A Rarely Used Power Could Free Prisoners in Pennsylvania. But the Governor Is Not Using It.
The Office of General Counsel determined that the governor could likely use reprieves to release vulnerable people from prison to control COVID-19’s spread, but the office is advising against it, according to internal emails obtained by The Appeal.
Pennsylvania Governor Tom Wolf most likely has the ability to remove thousands of the most vulnerable people from state prison with the stroke of his pen as COVID-19 spreads across the state. But he is not using that authority.
In an email obtained by The Appeal and sent to a spokesperson at the Pennsylvania Department of Corrections (DOC), Anne Cornick, deputy general counsel for the state Office of General Counsel, said the agency reviewed whether Wolf has the authority to issue reprieves—temporary suspensions of prison sentences. The office, which advises the governor and other executive agencies on legal matters, determined that Wolf “could probably do it,” Cornick wrote, but “it was not the preference” to use the reprieve power.
The email was part of an internal discussion about how to respond to questions from The Appeal regarding Wolf’s ability to grant reprieves. Cornick directed the DOC spokesperson to avoid discussing the option in its response. “I think we want to give an answer that doesn’t answer directly the reprieve questions,” Cornick wrote.
Neither Cornick nor the governor’s office responded to a request for comment. The DOC did not respond to a request for comment, but lawyers for the department asserted that the emails obtained by The Appeal were covered under attorney-client privilege.
Reprieves are a form of clemency, but they do not go as far as commutations, which permanently reduce a criminal sentence, and pardons, which absolve a person of criminal wrongdoing.
Although Wolf has previously used reprieves to delay executions, Ben Notterman, a research fellow at New York University’s Center on the Administration of Criminal Law, told The Appeal that the power is much more expansive and largely unchecked in Pennsylvania.
“I’m sure there are logistical and public health-related considerations about the manner in which we remove people, but there don’t seem to be any legal (or moral) ones,” Notterman said in an email. “And it should be done immediately, while we are still able to limit COVID-19’s spread.”
The state Constitution gives the governor the sole authority to grant reprieves, commutations, and pardons. However, the governor must receive approval from the state Board of Pardons before issuing commutations or pardons.
This restriction is not placed on reprieves.
“The current COVID-19 crisis illustrates precisely why reprieves—unlike pardons and commutations—are free from regulation: the governor needs a mechanism to act immediately to avoid disaster in prisons/jails, whether the disaster is putting a potentially innocent person to death or stemming a viral outbreak that could lead to many deaths,” Notterman said.
NYU law professor Rachel Barkow, an expert on clemency in the United States, agrees with Notterman’s assessment. Barkow recently called on governors across the country to use their executive authority to remove people from prisons and jails to prevent the spread of COVID-19.
While officials across the country have begun to release people from jails during the pandemic, they have moved more slowly to release state prisoners. Jails typically have more options to release those held in custody. In Pennsylvania, judges can usually grant early release for most people sentenced to jail time, or they can reduce or choose not to impose bail requirements.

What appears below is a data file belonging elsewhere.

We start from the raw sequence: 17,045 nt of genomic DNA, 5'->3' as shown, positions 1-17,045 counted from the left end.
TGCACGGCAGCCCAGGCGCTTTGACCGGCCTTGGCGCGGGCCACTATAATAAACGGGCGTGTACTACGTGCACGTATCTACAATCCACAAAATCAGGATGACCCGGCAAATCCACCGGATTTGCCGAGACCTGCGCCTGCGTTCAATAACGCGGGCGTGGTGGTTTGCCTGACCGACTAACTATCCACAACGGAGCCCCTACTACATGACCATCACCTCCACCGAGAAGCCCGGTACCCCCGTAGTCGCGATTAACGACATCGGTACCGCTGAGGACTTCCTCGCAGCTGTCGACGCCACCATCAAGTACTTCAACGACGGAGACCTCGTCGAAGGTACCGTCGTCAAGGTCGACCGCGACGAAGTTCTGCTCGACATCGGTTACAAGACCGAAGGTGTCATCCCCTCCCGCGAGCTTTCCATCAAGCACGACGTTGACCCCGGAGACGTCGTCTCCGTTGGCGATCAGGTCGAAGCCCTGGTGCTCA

State prisons generally have fewer mechanisms for early release. In Pennsylvania, parole must be approved by the parole board, the compassionate release program is restrictive, and there is no furlough program for people in prison.
On Monday, the DOC announced that all incarcerated people would be put under quarantine as a precaution, a day after the agency said a man being held at State Correctional Institution Phoenix in Montgomery County had tested positive for COVID-19. He is the first incarcerated person in a Pennsylvania prison to test positive for the disease.
Prisons and jails historically have been a hub for the spread of communicable diseases. A lack of access to personal hygiene supplies, an inability to isolate or socially distance, and typically substandard medical care tend to allow for the proliferation of disease. For example, the rate of tuberculosis in prisons is nearly twice that of the general population, according to a study published in the Annals of the American Thoracic Society.
New York City’s Rikers Island jail complex has already seen rapid growth in COVID-19 infections. As of Monday, 167 people on Rikers Island had tested positive for the disease, a figure that is doubling roughly every two days.
Bret Grote, legal director for the Abolitionist Law Center, said the U.S. needs to begin releasing people in prison to halt the spread of the disease. More than 20,000 people are already released from Pennsylvania prisons every year, he said, “and if political will is to be commensurate to the magnitude of the looming crisis, at least 10,000 can be safely released in an expedited fashion to relieve the burden on the system and limit transmission of COVID-19 inside the prison and among the broader community.”
There are currently more than 45,000 people held in state prisons in Pennsylvania. As of last week, the DOC had only four ventilators to serve that entire population.
As of the end of 2018, more than 10,000 people being held in a state prison were 50 years old or older. According to the University of Oxford, people over 50 are at least four times more likely to die if they test positive for COVID-19 than people under 50.
“Political cowardice must not allow our people behind the walls to become a sacrifice population,” Grote said.